User Account Control and Admin Approval Mode – The impact on PowerShell
In modern days Windows operating systems, User Account Control (UAC) is enabled by default. There are some considerations when using PowerShell and running a script in elevated or non-elevated context. This and some of the issues that can occur because of UAC will be addressed in this article.
UAC is configured in Admin Approval Mode by default. In this Mode, when an administrator logs on to a system, two tokens are assigned to the user — a normal full control token and a special filtered access token. This helps prevent an administrator from making an accidental change that might have system wide consequences or prevent the accidental installation of a malicious program. The filtered access token is created during the logon process and is used to start explorer.exe process. Any application that is started from this moment on will by default be launched using this filtered access token.
There are some slight differences to the configuration of Admin Approval Mode on client systems and server systems. The most notable one is that on Windows Server the default administrator account is enabled and is the only account for which Admin Approval Mode is disabled by default. This allows for an easy bypass on Windows Server systems. On Windows Client systems, the administrator account is disabled by default. However, once this administrator account is enabled, Admin Approval Mode is disabled by default on client systems too.
To show how Admin Approval Mode is relevant in PowerShell context, the next demonstration will show what happens when a drive mapping is created in both an elevated and non-elevated PowerShell console. The impact that this has for PowerShell can be demonstrated by opening two consoles, one regular console using the filtered access token and one elevated console, started using Run as Administrator. In both consoles, a drive mapping will be created by typing the following commands:
To verify the results of this command in each console, the Get-PSDrive cmdlet can be executed to verify which mapped drives are visible in the current context:
It is clearly visible that the mapped drives for either token are unavailable in the other sessions. This can also be seen by opening File Explorer, which is also running using the filtered access token:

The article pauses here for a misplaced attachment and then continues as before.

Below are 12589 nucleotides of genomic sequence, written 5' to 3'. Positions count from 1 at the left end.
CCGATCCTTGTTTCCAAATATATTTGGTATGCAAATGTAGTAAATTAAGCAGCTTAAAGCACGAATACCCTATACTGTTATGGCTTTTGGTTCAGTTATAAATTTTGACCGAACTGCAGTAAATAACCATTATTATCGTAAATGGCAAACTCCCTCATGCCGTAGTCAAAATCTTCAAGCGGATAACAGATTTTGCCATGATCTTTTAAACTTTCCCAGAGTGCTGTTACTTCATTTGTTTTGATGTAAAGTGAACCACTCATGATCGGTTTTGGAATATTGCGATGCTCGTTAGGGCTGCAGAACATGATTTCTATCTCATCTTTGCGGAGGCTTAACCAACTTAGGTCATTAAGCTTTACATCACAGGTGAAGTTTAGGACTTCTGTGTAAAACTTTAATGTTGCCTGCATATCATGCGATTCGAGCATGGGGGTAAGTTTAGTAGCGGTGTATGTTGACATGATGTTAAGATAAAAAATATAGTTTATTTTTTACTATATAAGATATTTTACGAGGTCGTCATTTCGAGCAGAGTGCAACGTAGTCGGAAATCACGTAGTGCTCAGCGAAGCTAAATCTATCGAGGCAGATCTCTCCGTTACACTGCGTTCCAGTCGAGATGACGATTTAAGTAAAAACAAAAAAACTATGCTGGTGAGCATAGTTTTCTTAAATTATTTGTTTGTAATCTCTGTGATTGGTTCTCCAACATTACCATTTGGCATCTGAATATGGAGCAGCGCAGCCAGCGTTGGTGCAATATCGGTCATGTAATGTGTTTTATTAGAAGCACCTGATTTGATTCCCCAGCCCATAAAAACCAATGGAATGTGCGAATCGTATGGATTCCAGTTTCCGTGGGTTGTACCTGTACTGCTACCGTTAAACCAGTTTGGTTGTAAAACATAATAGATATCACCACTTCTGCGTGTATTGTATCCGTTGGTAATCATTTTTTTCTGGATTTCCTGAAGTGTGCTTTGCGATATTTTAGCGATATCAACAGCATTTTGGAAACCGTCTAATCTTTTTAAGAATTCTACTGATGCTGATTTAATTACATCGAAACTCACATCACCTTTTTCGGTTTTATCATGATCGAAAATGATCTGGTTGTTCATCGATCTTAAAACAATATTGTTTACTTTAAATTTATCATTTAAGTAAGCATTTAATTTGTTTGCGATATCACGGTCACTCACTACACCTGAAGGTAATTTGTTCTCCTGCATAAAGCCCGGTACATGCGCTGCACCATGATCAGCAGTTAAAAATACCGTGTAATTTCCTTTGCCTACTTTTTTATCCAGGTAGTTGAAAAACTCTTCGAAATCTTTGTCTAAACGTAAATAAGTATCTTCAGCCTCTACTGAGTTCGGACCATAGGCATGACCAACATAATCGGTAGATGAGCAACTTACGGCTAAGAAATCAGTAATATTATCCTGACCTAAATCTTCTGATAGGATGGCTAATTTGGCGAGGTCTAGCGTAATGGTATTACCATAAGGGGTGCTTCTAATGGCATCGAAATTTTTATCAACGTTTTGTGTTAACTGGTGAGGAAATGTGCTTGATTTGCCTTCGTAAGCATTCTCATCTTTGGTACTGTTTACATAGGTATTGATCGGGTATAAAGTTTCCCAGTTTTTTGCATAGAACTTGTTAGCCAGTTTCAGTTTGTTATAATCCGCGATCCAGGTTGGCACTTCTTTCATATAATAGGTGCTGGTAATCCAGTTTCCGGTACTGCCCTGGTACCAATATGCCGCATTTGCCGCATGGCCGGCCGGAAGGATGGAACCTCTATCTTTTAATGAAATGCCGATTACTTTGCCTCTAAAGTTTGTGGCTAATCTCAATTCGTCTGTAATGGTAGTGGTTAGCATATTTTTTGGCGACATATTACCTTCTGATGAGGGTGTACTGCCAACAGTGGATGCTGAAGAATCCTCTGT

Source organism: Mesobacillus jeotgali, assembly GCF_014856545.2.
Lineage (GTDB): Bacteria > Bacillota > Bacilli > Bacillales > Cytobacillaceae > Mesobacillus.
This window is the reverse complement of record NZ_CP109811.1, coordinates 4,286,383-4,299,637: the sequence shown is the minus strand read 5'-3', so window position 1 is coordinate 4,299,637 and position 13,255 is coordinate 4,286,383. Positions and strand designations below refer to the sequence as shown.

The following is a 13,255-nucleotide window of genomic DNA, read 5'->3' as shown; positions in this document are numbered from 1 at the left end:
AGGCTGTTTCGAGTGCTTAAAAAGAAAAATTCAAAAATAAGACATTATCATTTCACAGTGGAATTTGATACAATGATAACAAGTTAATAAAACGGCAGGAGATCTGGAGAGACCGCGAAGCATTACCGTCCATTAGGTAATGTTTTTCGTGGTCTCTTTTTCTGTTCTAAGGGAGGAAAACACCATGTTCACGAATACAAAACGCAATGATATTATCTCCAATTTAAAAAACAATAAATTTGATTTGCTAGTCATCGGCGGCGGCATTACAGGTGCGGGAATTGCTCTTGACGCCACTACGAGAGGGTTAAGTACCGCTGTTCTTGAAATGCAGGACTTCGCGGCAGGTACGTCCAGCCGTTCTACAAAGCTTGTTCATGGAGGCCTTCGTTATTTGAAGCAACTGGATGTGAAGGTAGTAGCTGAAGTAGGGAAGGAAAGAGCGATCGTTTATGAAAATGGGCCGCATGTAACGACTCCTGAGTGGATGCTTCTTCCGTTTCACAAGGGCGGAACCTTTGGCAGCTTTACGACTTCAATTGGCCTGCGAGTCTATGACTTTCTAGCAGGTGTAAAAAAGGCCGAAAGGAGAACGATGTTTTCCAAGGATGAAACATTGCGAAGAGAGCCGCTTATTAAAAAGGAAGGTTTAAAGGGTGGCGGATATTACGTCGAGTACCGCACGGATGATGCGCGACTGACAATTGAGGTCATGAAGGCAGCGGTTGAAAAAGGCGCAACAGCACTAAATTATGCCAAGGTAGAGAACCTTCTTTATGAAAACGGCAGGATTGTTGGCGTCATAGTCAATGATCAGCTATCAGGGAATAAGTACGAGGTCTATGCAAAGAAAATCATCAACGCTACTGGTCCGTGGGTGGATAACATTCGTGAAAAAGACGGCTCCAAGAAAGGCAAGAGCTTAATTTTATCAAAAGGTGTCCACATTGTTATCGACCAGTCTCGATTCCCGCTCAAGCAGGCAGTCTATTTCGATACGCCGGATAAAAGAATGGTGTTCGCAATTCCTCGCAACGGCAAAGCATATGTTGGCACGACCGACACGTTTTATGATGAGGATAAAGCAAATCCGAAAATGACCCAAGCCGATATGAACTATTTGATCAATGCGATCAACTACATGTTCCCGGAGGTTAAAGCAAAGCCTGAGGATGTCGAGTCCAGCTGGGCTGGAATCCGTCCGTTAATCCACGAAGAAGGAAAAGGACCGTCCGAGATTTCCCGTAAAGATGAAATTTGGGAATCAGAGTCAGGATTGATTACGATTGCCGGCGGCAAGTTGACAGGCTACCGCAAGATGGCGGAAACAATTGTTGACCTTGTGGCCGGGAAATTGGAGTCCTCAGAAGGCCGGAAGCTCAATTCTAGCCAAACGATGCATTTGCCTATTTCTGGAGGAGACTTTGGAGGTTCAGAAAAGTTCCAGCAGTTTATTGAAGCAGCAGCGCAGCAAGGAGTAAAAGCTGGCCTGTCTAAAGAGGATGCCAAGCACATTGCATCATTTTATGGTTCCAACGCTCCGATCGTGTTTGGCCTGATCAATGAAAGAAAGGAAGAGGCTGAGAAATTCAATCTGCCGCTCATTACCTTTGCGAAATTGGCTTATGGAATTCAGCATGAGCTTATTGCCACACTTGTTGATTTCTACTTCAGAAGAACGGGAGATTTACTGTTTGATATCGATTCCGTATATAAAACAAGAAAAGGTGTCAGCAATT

As expected, only the mapped drive created in the non-elevated PowerShell console is visible from File Explorer. Because this is part of the UAC security infrastructure, this problem is not limited to PowerShell but can also be observed when mapping drives in command prompt. This article will limit to the implications that this security setting has on PowerShell, specifically when mapping network drives. The take away here is that when mapping network drives the correct security context should be used.
There are workarounds available for this issue, one method is to disable Admin Approval Mode for all administrators. Because this is a registry setting with significant impact on how User Account Control works a restart is required. Disabling Admin Approval Mode has a distinct disadvantage, it will cause Modern Apps to stop working. The following error message will be displayed:
If this is not a concern, the following PowerShell line can be executed to disable Admin Approval mode all together:
To enable Admin Approval Mode, the same command can be executed, changing the value from zero to one.
The preferred workaround is to Enable Linked Connections registry setting. When this setting is enabled, drive mappings are mirrored between the filtered access token and full control token. Because the drive mappings are being mirrored, the drives that are mapped in a non-elevated console will be visible in an elevated console and vice-versa. A restart is usually required to make this registry setting active. This setting can be enabled by creating the following registry key using PowerShell:
To verify the results of this registry setting, the same commands that were executed at the beginning of this article will be repeated in a non-elevated console and an elevated console.
The results are as follows:
And when File Explorer is opened, both mapped network drives are available:
When working with modern operating systems and PowerShell, it is important to keep in mind the challenges that are introduced by UAC. While UAC can be completely disabled, this can have undesirable side-effects such as Modern Apps not being functional and a less secure computing environment. If it is important to have the same mapped drives in non-elevated PowerShell consoles as well as the elevated PowerShell consoles, the EnableLinkedConnections registry can be set to facilitate this.Share on: